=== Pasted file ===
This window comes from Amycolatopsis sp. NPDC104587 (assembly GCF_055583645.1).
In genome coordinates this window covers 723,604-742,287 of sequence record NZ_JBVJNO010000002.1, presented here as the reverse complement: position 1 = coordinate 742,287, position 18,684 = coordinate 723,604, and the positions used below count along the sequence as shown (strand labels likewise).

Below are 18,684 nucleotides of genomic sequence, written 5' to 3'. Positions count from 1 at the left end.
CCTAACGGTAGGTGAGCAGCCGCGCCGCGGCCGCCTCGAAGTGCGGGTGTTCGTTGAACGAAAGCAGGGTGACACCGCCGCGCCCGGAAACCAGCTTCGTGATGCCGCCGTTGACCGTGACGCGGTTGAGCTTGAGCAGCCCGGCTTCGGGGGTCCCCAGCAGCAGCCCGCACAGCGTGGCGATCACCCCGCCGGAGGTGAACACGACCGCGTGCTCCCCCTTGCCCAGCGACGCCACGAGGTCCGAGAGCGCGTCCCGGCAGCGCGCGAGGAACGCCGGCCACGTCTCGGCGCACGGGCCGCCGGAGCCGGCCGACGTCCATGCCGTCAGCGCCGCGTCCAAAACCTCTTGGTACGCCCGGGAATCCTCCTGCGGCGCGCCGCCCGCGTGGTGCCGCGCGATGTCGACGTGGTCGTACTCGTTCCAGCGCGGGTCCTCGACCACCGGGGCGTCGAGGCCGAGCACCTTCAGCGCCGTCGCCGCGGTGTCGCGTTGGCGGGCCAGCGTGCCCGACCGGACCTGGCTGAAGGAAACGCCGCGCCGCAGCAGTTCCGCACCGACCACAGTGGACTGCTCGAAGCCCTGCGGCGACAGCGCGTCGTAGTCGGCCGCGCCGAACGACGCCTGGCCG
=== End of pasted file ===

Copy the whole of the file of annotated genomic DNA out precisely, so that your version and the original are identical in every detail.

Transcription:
This window comes from Amycolatopsis sp. NPDC104587 (assembly GCF_055583645.1).
In genome coordinates this window covers 723,604-742,287 of sequence record NZ_JBVJNO010000002.1, presented here as the reverse complement: position 1 = coordinate 742,287, position 18,684 = coordinate 723,604, and the positions used below count along the sequence as shown (strand labels likewise).

Below are 18,684 nucleotides of genomic sequence, written 5' to 3'. Positions count from 1 at the left end.
CCTAACGGTAGGTGAGCAGCCGCGCCGCGGCCGCCTCGAAGTGCGGGTGTTCGTTGAACGAAAGCAGGGTGACACCGCCGCGCCCGGAAACCAGCTTCGTGATGCCGCCGTTGACCGTGACGCGGTTGAGCTTGAGCAGCCCGGCTTCGGGGGTCCCCAGCAGCAGCCCGCACAGCGTGGCGATCACCCCGCCGGAGGTGAACACGACCGCGTGCTCCCCCTTGCCCAGCGACGCCACGAGGTCCGAGAGCGCGTCCCGGCAGCGCGCGAGGAACGCCGGCCACGTCTCGGCGCACGGGCCGCCGGAGCCGGCCGACGTCCATGCCGTCAGCGCCGCGTCCAAAACCTCTTGGTACGCCCGGGAATCCTCCTGCGGCGCGCCGCCCGCGTGGTGCCGCGCGATGTCGACGTGGTCGTACTCGTTCCAGCGCGGGTCCTCGACCACCGGGGCGTCGAGGCCGAGCACCTTCAGCGCCGTCGCCGCGGTGTCGCGTTGGCGGGCCAGCGTGCCCGACCGGACCTGGCTGAAGGAAACGCCGCGCCGCAGCAGTTCCGCACCGACCACAGTGGACTGCTCGAAGCCCTGCGGCGACAGCGCGTCGTAGTCGGCCGCGCCGAACGACGCCTGGCCG